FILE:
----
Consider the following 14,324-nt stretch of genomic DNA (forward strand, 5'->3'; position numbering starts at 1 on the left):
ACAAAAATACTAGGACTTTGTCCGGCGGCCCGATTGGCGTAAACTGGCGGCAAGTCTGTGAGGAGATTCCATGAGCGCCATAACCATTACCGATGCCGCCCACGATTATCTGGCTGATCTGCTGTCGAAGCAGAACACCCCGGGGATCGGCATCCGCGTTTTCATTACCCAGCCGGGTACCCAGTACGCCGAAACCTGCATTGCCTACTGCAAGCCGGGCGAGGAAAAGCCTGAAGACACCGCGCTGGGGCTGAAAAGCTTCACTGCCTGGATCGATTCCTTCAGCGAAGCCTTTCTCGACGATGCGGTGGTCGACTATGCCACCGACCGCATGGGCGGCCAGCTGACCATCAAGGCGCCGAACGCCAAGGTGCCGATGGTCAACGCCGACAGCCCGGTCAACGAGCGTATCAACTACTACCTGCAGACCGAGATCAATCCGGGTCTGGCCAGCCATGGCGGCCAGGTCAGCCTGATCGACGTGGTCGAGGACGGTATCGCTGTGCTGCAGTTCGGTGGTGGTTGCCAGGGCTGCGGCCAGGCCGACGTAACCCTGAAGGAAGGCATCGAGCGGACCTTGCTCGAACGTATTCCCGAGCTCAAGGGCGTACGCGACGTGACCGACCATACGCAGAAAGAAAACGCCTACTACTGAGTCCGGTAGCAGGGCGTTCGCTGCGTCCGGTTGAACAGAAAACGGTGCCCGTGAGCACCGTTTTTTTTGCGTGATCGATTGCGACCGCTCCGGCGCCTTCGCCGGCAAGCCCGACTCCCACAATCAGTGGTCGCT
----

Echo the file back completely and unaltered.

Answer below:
Consider the following 14,324-nt stretch of genomic DNA (forward strand, 5'->3'; position numbering starts at 1 on the left):
ACAAAAATACTAGGACTTTGTCCGGCGGCCCGATTGGCGTAAACTGGCGGCAAGTCTGTGAGGAGATTCCATGAGCGCCATAACCATTACCGATGCCGCCCACGATTATCTGGCTGATCTGCTGTCGAAGCAGAACACCCCGGGGATCGGCATCCGCGTTTTCATTACCCAGCCGGGTACCCAGTACGCCGAAACCTGCATTGCCTACTGCAAGCCGGGCGAGGAAAAGCCTGAAGACACCGCGCTGGGGCTGAAAAGCTTCACTGCCTGGATCGATTCCTTCAGCGAAGCCTTTCTCGACGATGCGGTGGTCGACTATGCCACCGACCGCATGGGCGGCCAGCTGACCATCAAGGCGCCGAACGCCAAGGTGCCGATGGTCAACGCCGACAGCCCGGTCAACGAGCGTATCAACTACTACCTGCAGACCGAGATCAATCCGGGTCTGGCCAGCCATGGCGGCCAGGTCAGCCTGATCGACGTGGTCGAGGACGGTATCGCTGTGCTGCAGTTCGGTGGTGGTTGCCAGGGCTGCGGCCAGGCCGACGTAACCCTGAAGGAAGGCATCGAGCGGACCTTGCTCGAACGTATTCCCGAGCTCAAGGGCGTACGCGACGTGACCGACCATACGCAGAAAGAAAACGCCTACTACTGAGTCCGGTAGCAGGGCGTTCGCTGCGTCCGGTTGAACAGAAAACGGTGCCCGTGAGCACCGTTTTTTTTGCGTGATCGATTGCGACCGCTCCGGCGCCTTCGCCGGCAAGCCCGACTCCCACAATCAGTGGTCGCT